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Secrecy at Nuclear Agency Is Criticized by Lawmakers
WASHINGTON - A factory that makes uranium fuel for nuclear reactors had a spill so bad it kept the plant closed for seven months last year and became one of only three events in all of 2006 serious enough for the Nuclear Regulatory Commission to include in an annual report to Congress.
But no member of the public ever did. In fact, no member of the public could find out about the changes. The document describing them, including the notice of hearing rights for anyone who felt adversely affected, was stamped "official use only," meaning that it was not publicly accessible.
"Official use only" is a category below "Secret." Documents in that category are not technically classified but are kept from the public.
The agency would not even have told Congress which factory was involved were it not for the efforts of Gregory B. Jaczko, one of the five commissioners. Mr. Jaczko identified the company, Nuclear Fuel Services of Erwin, Tenn., in a memorandum that became part of the public record. His memorandum said other public documents would allow an informed person to deduce that the factory belonged to Nuclear Fuel Services.
Such secrecy by the Nuclear Regulatory Commission is now coming under attack by influential members of Congress. These lawmakers argue that the agency is withholding numerous documents about nuclear facilities in the name of national security, but that many withheld documents are not sensitive. The lawmakers say the agency must rebalance its penchant for secrecy with the public's right to participate in the licensing process and its right to know about potential hazards.
Additional details of the 2006 event are coming to light now because of a letter sent Tuesday to the nuclear agency by the House Energy and Commerce Committee. The committee chairman, Representative John D. Dingell, and the chairman of the oversight subcommittee, Representative Bart Stupak, both Democrats of Michigan, say the commission "went far beyond" the need to protect security information by keeping documents about Nuclear Fuel Services, a private company, from the public.
The agency, the congressmen said, "has removed hundreds of otherwise innocuous documents relating to the N.F.S. plant from public view."
Mr. Jaczko, in a telephone interview, said, "Ultimately, we regulate on behalf of the public, and it's important for them to have a role." He said he thought other information about Nuclear Fuel Services that should be public had been marked "official use only."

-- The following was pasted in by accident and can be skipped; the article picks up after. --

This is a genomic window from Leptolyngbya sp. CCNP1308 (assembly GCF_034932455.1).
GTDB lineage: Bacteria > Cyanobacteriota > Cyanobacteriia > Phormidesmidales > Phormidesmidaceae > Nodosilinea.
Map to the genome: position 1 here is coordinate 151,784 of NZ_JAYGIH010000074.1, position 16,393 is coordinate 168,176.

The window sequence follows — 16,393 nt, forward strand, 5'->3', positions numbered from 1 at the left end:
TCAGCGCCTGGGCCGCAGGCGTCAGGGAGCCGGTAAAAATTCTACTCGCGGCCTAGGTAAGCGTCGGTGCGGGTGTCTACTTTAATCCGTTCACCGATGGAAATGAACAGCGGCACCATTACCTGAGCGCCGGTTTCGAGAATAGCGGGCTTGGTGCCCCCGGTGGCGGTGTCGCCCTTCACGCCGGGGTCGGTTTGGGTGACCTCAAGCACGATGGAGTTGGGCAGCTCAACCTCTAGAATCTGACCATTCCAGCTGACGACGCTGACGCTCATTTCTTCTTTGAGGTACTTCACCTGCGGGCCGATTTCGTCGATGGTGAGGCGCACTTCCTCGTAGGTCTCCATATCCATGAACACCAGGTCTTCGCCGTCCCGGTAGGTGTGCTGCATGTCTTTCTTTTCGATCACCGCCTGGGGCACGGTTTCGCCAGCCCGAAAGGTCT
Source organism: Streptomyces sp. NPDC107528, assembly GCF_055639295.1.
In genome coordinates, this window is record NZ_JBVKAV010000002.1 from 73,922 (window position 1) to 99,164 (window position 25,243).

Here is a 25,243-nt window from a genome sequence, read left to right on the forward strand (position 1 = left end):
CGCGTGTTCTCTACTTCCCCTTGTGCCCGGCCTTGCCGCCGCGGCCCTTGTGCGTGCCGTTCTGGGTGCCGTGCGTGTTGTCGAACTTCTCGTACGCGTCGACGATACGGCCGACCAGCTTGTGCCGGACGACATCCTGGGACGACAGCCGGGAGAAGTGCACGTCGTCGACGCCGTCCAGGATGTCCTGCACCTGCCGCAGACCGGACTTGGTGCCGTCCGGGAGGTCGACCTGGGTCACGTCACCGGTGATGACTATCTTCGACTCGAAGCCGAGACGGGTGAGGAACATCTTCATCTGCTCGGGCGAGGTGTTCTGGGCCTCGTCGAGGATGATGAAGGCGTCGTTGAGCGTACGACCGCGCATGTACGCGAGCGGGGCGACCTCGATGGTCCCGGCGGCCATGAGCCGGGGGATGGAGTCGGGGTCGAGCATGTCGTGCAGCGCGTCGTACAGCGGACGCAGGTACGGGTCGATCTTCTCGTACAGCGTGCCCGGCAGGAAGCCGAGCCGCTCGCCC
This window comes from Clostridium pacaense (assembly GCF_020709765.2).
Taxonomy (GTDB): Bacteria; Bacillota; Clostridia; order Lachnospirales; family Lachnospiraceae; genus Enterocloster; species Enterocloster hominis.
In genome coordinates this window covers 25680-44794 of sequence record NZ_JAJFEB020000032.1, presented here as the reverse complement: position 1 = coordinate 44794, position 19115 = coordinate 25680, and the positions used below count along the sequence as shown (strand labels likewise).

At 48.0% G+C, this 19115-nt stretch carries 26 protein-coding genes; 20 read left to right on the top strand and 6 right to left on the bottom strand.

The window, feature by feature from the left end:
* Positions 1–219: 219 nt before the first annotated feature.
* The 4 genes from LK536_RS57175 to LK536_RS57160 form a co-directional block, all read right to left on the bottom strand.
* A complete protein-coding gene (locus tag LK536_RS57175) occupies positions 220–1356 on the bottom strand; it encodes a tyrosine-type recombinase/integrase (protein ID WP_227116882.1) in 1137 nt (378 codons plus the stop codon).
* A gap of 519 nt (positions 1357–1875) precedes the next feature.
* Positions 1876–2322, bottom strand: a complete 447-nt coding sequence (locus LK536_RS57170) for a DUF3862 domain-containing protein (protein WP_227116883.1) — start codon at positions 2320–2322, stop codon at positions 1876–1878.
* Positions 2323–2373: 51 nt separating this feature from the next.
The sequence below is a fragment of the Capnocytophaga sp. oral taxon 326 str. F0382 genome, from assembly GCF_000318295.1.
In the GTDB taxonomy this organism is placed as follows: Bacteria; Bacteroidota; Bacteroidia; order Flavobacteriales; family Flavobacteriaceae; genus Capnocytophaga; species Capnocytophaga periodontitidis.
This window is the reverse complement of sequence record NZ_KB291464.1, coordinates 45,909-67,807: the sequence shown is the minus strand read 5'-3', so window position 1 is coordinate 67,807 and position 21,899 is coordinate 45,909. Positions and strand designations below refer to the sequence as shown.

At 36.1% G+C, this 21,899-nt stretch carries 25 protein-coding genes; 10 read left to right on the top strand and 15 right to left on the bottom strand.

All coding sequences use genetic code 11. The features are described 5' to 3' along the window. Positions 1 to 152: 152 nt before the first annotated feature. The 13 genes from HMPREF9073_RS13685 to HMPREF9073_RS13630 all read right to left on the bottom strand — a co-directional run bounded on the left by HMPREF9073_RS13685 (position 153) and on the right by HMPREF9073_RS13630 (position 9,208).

With a resurgence of nuclear plant construction expected after a 30-year hiatus, agency officials say frequently that they are trying to strike a balance between winning public confidence by regulating openly and protecting sensitive information. A commission spokesman, Scott Burnell, said the "official use only" designation was under review.
As laid out by the commission's report to Congress and other sources, the event at the Nuclear Fuel Service factory was discovered when a supervisor saw a yellow liquid dribbling under a door and into a hallway. Workers had previously described a yellow liquid in a "glove box," a sealed container with gloves built into the sides to allow a technician to manipulate objects inside, but managers had decided it was ordinary uranium.
In fact, it was highly enriched uranium that had been declared surplus from the weapons inventory of the Energy Department and sent to the plant to be diluted to a strength appropriate for a civilian reactor.
In a puddle, the uranium is not particularly hazardous, but if it formed a more spherical shape, the commission says, it could become a "critical mass," a quantity and shape of nuclear fuel sufficient to sustain a chain reaction, in this case outside a reactor.
According to the letter sent by the lawmakers, the puddle, containing about nine gallons, reached to within four feet of an elevator pit. Had it flowed into the pit and reached a depth of several inches, it would have been in a shape that might have supported a chain reaction. The letter from the congressmen says the agency's report suggests "that it was merely a matter of luck that a criticality accident did not occur."
If the material had gone critical, "it is likely that at least one worker would have received an exposure high enough to cause acute health effects or death," the commission said.
A company spokesman, Tony Treadway, said the elevator was better described as a dumbwaiter.
Generally, the Nuclear Regulatory Commission does describe nuclear incidents and changes in licenses. But in 2004, according to the committee's letter, the Office of Naval Reactors, part of the Energy Department, reached an agreement with the commission that any correspondence with Nuclear Fuel Services would be marked "official use only." The plant makes submarine fuel.
The memorandum that declared such correspondence to be "official use only" was itself designated "official use only."
Copyright 2007 The New York Times Company